Is It Bad Luck to Shoot a White Deer? The Lackawaxen Stories

CHARMED WHITE DEER (New York Times – 1882)

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Note:  “Charmed White Deer” is the title of this article, although the “charmed” aspect didn’t work too well for a couple of the deer.  It did, however, seem to work for the one that was unscathed after a hunter fired 12 shots at it.  The text below is transcribed from the archived article (occasional typos from the original text were left in).  The Shahola Hills (mentioned in the article) are south and southwest of Lackawaxen.  The area is very beautiful, with many waterfalls–and there is, indeed, a White Deer Lake here.

Charmed White Deer

One of the peculiar superstitions of the hunters of Pike County is that the killing of a white deer will inevitably be followed by evil results to the one who fired the fatal shot. It is singular how deep the belief in this superstition is rooted, not only in the minds of the little educated backwoodsman, but among the residents of the highest intelligence. The Indian tribes that once inhabited the Delaware Valley believed that the white deer, which were very rare, were protected by a charm, and that their lives were sacred. There is a legend that a young Indian loved the daughter of his chief, and sought her as the Queen of his wigwam. The Indian maiden returned his love.

Her lover was one of the bravest of the brave, and the hero of many a battle. He was a leader among the young men of the tribe, and more popular than the chief. The latter was jealous of the warrior, and though hating him bitterly feared the consequences of having him removed from his path. The great love of the young brave for the daughter of the chief, was seized upon by the latter as a probable means of destroying his rival in the affections of the tribe. The chief gave his consent to the wedding of the pair, on one condition. This was, that the young warrior should bring to the wigwam of his chief, the dead body of a white deer as an offering. The lover, believing this to be a delicate, but emphatic rejection of his suit, returned without hope to his wigwam—for was it not as easy to pierce the hunter’s moon with an arrow, as to send a fatal shot within a white deer’s heart?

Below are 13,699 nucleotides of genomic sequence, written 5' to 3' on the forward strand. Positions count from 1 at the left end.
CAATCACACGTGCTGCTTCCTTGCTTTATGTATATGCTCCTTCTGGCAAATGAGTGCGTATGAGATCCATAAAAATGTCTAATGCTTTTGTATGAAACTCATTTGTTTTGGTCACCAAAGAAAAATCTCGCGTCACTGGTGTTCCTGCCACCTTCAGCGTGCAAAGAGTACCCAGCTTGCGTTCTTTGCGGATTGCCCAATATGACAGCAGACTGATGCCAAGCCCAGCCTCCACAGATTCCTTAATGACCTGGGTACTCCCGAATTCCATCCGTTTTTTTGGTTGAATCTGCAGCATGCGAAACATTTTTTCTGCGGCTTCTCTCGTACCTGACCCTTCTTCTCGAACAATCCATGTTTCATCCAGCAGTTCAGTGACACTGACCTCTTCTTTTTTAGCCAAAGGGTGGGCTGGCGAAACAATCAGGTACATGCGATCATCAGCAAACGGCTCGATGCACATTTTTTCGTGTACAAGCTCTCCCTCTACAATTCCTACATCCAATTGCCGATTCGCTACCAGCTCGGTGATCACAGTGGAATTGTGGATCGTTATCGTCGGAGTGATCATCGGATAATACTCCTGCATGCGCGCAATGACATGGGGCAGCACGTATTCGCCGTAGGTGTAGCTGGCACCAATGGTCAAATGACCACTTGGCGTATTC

But, one day, the chief summoned the warrior to his presence. The sorcerer of the tribe, an aged Indian, to whom all the mysteries of nature were deemed by the tribe to be an open book, was with the chief. The sorcerer handed the young brave an arrow tipped with a silver head, and told him that if he was courageous enough to slay a white deer the silver arrow would break the charm and lay it dead at this feet. The warrior grasped the arrow, and declared that he was eager to show his love for the Indian maiden by firing the charmed arrow and offering the dead white deer at the wigwam of his chief.

High on the hills overlooking the valley of the Lackawaxen is a lake as clear as crystal. In the Indians days, as now, it was a fauvorite resort for deer. The young Indian launched his birch canoe on the waters of the lake, and anxiously awaiting the coming of deer at nightfall, hoping that amongst them there might be one of the charmed members of the herd. His hopes were realized, just as the last rays of the sun were glinting the surface of the lake, five deer stole from the woods and stood knee-deep in the cold water. Amongst them was a pure white deer. Quick as a lightning flash the silver-tipped arrow leaped from his bow. It gleamed for an instant in the air, and then sank into the white deer’s heart. With a cry that resounded far among the hills the white deer fell dead, and its companions fled in terror to the woods. While the death-cry of the white deer was echoing about the lake the young brave’s arms fell powerless to his sides. His tongue refused to give voice.

For days he drifted upon the lake. No succour came. He was powerless to end his sufferings by throwing himself in the lake. His dead and wasted body was found upright in the canoe by members of his tribe, after two “moons” passed. But other misfortunes followed the white deer’s death. At sunset on the day the young brave fired the fatal arrow, the chief was found dead in his wigwam. An arrow projected from his breast. It was taken from his heart. It’s tip was silver. The sorcerer was never seen again. The maiden, when her dead lover was found, leaped into the lake and found a grave beneath its waters. The tribe was never after able to cope with its enemies in battle, and was gradually destroyed. The !ake is known to this day as White Deer Lake.

The superstition as to the white deer, no doubt, was received from the Indians by the early white settlers of the valley, and has been preserved by these descendants. Among those who believe in the fatality that attends the killing of a white deer is the hon. William Westfall of Lackawaxen. He was formerly associate judge of Pike county, and is the present representative of the county in the Legislature.